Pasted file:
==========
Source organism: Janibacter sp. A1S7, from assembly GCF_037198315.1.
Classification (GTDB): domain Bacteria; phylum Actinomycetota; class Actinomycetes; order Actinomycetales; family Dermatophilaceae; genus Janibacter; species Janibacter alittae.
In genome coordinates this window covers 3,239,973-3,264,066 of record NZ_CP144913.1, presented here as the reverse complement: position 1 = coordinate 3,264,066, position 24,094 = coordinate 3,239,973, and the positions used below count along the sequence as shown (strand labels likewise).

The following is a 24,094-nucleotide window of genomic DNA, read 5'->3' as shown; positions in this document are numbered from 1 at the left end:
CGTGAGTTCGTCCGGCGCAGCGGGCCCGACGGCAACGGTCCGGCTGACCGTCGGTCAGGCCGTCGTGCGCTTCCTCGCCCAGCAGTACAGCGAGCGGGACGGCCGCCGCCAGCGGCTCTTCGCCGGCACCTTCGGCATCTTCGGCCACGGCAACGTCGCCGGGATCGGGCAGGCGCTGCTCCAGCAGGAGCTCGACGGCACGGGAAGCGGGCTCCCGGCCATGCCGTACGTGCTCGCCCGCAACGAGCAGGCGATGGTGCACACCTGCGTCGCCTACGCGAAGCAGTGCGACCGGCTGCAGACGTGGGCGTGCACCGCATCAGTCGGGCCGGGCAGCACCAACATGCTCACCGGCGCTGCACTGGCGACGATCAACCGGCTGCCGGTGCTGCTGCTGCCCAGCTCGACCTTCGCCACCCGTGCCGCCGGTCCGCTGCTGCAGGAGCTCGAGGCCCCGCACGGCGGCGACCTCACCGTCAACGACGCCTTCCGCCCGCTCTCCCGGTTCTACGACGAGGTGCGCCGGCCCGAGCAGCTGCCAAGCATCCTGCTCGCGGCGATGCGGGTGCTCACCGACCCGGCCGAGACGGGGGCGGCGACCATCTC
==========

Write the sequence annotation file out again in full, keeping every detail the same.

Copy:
Source organism: Janibacter sp. A1S7, from assembly GCF_037198315.1.
Classification (GTDB): domain Bacteria; phylum Actinomycetota; class Actinomycetes; order Actinomycetales; family Dermatophilaceae; genus Janibacter; species Janibacter alittae.
In genome coordinates this window covers 3,239,973-3,264,066 of record NZ_CP144913.1, presented here as the reverse complement: position 1 = coordinate 3,264,066, position 24,094 = coordinate 3,239,973, and the positions used below count along the sequence as shown (strand labels likewise).

The following is a 24,094-nucleotide window of genomic DNA, read 5'->3' as shown; positions in this document are numbered from 1 at the left end:
CGTGAGTTCGTCCGGCGCAGCGGGCCCGACGGCAACGGTCCGGCTGACCGTCGGTCAGGCCGTCGTGCGCTTCCTCGCCCAGCAGTACAGCGAGCGGGACGGCCGCCGCCAGCGGCTCTTCGCCGGCACCTTCGGCATCTTCGGCCACGGCAACGTCGCCGGGATCGGGCAGGCGCTGCTCCAGCAGGAGCTCGACGGCACGGGAAGCGGGCTCCCGGCCATGCCGTACGTGCTCGCCCGCAACGAGCAGGCGATGGTGCACACCTGCGTCGCCTACGCGAAGCAGTGCGACCGGCTGCAGACGTGGGCGTGCACCGCATCAGTCGGGCCGGGCAGCACCAACATGCTCACCGGCGCTGCACTGGCGACGATCAACCGGCTGCCGGTGCTGCTGCTGCCCAGCTCGACCTTCGCCACCCGTGCCGCCGGTCCGCTGCTGCAGGAGCTCGAGGCCCCGCACGGCGGCGACCTCACCGTCAACGACGCCTTCCGCCCGCTCTCCCGGTTCTACGACGAGGTGCGCCGGCCCGAGCAGCTGCCAAGCATCCTGCTCGCGGCGATGCGGGTGCTCACCGACCCGGCCGAGACGGGGGCGGCGACCATCTC